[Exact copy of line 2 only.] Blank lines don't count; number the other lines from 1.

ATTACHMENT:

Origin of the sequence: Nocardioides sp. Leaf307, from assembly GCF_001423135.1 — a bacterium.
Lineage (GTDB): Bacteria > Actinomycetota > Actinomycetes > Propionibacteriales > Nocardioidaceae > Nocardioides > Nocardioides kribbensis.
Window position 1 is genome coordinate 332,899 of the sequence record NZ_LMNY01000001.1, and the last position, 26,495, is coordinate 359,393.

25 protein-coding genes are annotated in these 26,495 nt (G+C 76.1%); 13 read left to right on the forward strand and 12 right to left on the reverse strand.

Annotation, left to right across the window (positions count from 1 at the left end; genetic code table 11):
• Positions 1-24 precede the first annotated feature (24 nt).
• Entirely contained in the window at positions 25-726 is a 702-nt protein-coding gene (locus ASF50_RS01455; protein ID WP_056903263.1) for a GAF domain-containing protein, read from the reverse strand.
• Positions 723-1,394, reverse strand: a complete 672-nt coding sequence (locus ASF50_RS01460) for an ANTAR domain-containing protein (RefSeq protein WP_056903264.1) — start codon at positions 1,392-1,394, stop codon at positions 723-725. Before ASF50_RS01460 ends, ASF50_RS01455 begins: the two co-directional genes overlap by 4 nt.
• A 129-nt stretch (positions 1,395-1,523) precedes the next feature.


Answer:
Lineage (GTDB): Bacteria > Actinomycetota > Actinomycetes > Propionibacteriales > Nocardioidaceae > Nocardioides > Nocardioides kribbensis.